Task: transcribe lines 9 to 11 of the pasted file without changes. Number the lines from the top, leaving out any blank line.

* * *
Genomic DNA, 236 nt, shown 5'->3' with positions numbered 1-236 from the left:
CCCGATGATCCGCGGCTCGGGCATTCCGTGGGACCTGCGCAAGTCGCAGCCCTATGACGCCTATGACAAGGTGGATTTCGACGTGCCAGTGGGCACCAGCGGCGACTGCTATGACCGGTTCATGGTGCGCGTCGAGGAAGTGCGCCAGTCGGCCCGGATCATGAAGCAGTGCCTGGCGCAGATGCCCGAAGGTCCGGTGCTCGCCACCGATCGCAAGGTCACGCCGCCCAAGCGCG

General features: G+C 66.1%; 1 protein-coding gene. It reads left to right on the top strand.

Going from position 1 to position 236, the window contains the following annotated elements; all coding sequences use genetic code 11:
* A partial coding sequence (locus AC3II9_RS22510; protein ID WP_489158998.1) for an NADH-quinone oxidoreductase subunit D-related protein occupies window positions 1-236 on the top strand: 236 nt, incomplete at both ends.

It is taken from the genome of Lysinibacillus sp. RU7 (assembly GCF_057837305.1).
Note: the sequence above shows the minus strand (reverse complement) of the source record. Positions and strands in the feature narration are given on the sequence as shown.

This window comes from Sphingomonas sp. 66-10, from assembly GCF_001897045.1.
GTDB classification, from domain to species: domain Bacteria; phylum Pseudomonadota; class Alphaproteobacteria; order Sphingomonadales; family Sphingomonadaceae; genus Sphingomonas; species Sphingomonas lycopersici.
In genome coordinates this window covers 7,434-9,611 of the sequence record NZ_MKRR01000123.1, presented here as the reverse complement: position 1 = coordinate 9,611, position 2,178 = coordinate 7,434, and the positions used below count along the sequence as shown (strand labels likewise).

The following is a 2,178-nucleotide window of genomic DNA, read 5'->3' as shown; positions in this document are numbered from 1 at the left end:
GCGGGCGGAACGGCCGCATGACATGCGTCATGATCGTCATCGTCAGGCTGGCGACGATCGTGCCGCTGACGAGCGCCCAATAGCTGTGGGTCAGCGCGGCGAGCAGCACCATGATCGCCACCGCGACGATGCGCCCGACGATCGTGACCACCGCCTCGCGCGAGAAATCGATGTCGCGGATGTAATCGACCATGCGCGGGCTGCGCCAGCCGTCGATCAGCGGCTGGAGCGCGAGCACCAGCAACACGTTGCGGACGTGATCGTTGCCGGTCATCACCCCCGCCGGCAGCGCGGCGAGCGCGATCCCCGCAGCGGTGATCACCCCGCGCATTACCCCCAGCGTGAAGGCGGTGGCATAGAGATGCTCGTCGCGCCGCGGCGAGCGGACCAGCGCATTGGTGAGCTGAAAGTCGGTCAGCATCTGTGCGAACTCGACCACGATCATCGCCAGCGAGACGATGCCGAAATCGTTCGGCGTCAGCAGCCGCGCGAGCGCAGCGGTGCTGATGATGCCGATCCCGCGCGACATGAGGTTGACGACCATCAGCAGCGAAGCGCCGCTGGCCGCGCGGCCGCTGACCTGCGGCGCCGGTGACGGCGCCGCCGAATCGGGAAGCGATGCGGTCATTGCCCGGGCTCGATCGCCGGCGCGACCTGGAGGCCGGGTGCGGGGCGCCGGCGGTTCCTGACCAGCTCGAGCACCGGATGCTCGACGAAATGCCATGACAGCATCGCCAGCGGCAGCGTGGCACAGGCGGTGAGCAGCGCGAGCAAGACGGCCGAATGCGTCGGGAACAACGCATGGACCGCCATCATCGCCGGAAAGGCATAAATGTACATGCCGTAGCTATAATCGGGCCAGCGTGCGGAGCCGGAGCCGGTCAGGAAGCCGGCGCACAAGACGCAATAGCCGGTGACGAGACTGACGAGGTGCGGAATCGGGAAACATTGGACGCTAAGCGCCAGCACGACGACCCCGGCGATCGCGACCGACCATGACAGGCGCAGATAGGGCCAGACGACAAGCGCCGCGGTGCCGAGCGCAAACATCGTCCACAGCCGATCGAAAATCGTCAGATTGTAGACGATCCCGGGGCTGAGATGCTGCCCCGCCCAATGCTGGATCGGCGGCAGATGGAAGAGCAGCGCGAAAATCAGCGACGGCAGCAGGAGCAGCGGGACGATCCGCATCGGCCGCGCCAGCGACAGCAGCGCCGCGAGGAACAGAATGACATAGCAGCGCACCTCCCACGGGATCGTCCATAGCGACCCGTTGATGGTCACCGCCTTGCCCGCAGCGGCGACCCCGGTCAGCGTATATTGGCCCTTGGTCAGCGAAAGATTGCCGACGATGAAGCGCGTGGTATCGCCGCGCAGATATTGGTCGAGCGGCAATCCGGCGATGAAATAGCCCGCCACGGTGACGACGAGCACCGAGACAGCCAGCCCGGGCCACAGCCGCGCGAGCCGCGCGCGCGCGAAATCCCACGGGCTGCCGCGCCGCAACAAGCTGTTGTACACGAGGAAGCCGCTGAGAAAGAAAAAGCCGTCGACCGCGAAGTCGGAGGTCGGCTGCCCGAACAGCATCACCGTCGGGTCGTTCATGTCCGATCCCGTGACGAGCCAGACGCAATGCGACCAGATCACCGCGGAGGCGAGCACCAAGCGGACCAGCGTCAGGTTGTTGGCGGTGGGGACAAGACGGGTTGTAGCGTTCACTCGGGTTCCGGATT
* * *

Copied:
GTDB classification, from domain to species: domain Bacteria; phylum Pseudomonadota; class Alphaproteobacteria; order Sphingomonadales; family Sphingomonadaceae; genus Sphingomonas; species Sphingomonas lycopersici.
In genome coordinates this window covers 7,434-9,611 of the sequence record NZ_MKRR01000123.1, presented here as the reverse complement: position 1 = coordinate 9,611, position 2,178 = coordinate 7,434, and the positions used below count along the sequence as shown (strand labels likewise).

The following is a 2,178-nucleotide window of genomic DNA, read 5'->3' as shown; positions in this document are numbered from 1 at the left end: